Skip to Content

“Before” or “By” when using Dates & Temporal Expressions

“Before” or “By” when using Dates & Temporal Expressions

If there’s one definite way to describe how languages work, well, I’d probably not be writing this article at all.

Language is complex, albeit novel, and nonetheless arbitrary.

Yes, language prescriptivism has proven to be one of the most effective ways to decode the human communication process.

However, this approach may not be generally applicable for every learner out there.

This means that the power of contextual meaning and message implicatures are also duly important.

So, let’s now try to both syntactically and pragmatically scrutinize the meaning behind “before x” and “by x”.

(I bet this blog could help you meet your deadlines accordingly.)

 

How are “before” and “by” different from each other?

There are several ways to look at the differences between these two words. The most conspicuous, however, is that before x means anytime prior to “x” while by x denotes the time either prior to or within “x” (= including x).

This means that one would presumably be happier if the boss requires a deadline “by a certain date” because of the extra time leeway.

These words, too, differ in the parts of speech where they belong.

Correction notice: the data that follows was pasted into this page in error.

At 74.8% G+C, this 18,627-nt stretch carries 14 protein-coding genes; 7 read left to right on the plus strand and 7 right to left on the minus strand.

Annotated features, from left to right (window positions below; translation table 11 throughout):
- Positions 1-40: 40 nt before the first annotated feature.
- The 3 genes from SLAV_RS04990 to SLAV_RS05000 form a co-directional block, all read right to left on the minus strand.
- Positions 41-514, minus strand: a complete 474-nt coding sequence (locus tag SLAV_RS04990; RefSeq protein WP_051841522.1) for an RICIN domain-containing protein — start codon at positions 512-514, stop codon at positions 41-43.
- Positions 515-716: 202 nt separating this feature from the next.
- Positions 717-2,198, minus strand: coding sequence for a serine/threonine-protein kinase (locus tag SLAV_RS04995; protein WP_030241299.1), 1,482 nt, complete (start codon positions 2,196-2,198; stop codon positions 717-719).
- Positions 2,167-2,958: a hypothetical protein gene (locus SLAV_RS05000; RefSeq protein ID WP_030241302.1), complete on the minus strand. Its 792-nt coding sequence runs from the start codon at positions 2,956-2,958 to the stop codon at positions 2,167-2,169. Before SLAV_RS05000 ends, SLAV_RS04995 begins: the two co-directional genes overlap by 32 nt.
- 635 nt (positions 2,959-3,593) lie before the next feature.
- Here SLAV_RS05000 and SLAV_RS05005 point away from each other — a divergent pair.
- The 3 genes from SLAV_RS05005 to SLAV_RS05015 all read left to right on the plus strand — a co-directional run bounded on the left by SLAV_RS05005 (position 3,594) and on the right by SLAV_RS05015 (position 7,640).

Before can function as a preposition, adverb, and conjunction, whereas by may be used as a preposition, adverb, and noun.

For the sake of this post, though, we will dig some miles deeper into the temporal prepositional function of each word, or its relevance to time.

 

The PrepositionBefore”

Humans are capable of making sense of time both hypothetically and realistically.

Because of this, we are able to describe events in a sequential manner by using lexical terms that denote temporal meanings.

We do have the ability to explain different time periods by taking various time reference points as well.

Before, in its simplest denotation, is the opposite of “after”.

Before we moved to Atlanta, my wife had been really difficult to deal with.

In its temporal sense, it refers to an unspecified time neither in the present nor the future.

In other words, if the reference point in a numerical series is “five”, then before must include all the numbers from 4.9 down to all the negative integers only, but not any number equal to or greater than five.

Can we skip the maths, please?

Meanwhile, previous research suggests that using before in demonstrating thought connections could be rather ambiguous compared with after.

This is due to the hypothetical rather than the realistic nature of the event described when using before, especially in introductory clauses.

“After”, on the flip side, can be used to feature events that actually take place instead, and thereby making this easier to use compared with the former word.

After we moved to Atlanta, my wife has become easier to deal with. 

This ambiguity may also be connected to some people’s confusion in using before and by in their temporal senses.

Telling them apart may not be that simple for others, but let’s try to differentiate them by focusing on their temporal prepositional usages.

 

Before “x”: The Temporal Sense

Some parts of speech could be more perplexing to understand and use than others because of the absence of prescriptive guiding rules.

This is especially true in deciding which prepositions should fit in the sentence construction.